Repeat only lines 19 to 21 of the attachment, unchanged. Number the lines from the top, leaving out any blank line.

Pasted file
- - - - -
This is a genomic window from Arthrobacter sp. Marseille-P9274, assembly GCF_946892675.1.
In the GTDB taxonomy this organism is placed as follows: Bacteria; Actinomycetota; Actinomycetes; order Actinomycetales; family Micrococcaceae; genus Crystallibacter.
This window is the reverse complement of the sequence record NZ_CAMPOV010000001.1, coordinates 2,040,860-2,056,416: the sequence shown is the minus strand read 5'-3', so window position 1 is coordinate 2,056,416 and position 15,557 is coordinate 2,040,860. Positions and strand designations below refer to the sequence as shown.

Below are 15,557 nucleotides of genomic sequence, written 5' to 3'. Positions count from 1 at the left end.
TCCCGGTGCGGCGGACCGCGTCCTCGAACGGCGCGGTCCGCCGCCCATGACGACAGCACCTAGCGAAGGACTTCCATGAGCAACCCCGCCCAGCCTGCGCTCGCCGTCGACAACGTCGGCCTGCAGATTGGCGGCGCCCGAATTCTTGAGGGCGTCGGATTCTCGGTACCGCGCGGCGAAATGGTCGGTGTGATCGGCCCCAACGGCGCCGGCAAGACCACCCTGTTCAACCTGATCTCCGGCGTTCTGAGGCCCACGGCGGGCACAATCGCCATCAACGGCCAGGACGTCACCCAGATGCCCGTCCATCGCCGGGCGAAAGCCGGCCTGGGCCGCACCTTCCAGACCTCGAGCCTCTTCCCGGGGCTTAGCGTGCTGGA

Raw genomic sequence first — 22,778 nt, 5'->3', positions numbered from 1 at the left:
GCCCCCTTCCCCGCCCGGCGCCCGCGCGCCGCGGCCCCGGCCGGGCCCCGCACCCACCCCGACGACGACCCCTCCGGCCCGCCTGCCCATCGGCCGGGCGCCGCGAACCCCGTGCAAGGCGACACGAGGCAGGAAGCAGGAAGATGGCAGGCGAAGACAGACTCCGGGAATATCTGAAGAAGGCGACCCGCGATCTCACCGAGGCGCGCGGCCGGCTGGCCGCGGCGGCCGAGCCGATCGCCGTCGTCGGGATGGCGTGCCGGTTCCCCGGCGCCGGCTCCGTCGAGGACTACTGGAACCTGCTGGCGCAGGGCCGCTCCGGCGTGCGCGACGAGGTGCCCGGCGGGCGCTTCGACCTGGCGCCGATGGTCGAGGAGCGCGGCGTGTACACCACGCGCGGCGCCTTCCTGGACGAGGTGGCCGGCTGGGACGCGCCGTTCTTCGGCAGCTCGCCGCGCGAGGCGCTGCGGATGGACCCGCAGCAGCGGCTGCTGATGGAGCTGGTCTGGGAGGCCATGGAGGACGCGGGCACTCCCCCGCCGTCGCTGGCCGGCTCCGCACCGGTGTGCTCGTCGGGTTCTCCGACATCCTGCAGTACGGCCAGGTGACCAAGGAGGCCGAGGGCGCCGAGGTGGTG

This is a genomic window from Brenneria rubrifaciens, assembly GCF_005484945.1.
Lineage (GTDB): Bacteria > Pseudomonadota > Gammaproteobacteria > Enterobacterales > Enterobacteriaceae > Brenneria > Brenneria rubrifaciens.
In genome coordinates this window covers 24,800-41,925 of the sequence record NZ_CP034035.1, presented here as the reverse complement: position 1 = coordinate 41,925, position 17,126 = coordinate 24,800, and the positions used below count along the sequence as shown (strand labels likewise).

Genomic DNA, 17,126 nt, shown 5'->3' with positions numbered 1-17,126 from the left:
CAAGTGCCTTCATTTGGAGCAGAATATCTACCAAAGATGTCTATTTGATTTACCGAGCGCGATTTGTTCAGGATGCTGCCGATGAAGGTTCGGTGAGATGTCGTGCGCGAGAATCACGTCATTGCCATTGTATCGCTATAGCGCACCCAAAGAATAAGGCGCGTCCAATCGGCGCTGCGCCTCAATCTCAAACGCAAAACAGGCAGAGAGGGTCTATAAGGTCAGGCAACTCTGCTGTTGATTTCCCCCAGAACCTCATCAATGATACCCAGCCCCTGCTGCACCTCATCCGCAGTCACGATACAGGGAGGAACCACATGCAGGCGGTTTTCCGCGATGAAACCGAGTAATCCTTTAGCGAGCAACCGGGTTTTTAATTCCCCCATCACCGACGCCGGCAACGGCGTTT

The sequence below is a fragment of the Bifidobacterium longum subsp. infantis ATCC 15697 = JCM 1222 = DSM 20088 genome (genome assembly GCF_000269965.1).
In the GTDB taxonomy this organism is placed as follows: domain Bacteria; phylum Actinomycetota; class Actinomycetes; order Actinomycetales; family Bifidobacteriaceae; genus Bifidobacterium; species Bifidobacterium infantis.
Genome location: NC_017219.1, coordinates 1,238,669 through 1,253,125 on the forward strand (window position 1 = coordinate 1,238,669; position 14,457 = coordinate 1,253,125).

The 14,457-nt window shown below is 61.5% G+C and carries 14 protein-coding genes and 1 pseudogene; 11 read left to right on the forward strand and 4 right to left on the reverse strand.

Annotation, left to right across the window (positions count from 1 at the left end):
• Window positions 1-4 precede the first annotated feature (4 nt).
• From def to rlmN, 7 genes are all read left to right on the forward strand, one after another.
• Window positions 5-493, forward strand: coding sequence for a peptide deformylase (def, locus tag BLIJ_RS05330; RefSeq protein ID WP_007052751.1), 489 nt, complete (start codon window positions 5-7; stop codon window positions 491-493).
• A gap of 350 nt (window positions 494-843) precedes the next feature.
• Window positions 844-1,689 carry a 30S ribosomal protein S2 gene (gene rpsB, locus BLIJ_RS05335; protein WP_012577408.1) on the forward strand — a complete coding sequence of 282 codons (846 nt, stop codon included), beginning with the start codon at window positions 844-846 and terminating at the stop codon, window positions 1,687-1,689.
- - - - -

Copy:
• From def to rlmN, 7 genes are all read left to right on the forward strand, one after another.
• Window positions 5-493, forward strand: coding sequence for a peptide deformylase (def, locus tag BLIJ_RS05330; RefSeq protein ID WP_007052751.1), 489 nt, complete (start codon window positions 5-7; stop codon window positions 491-493).
• A gap of 350 nt (window positions 494-843) precedes the next feature.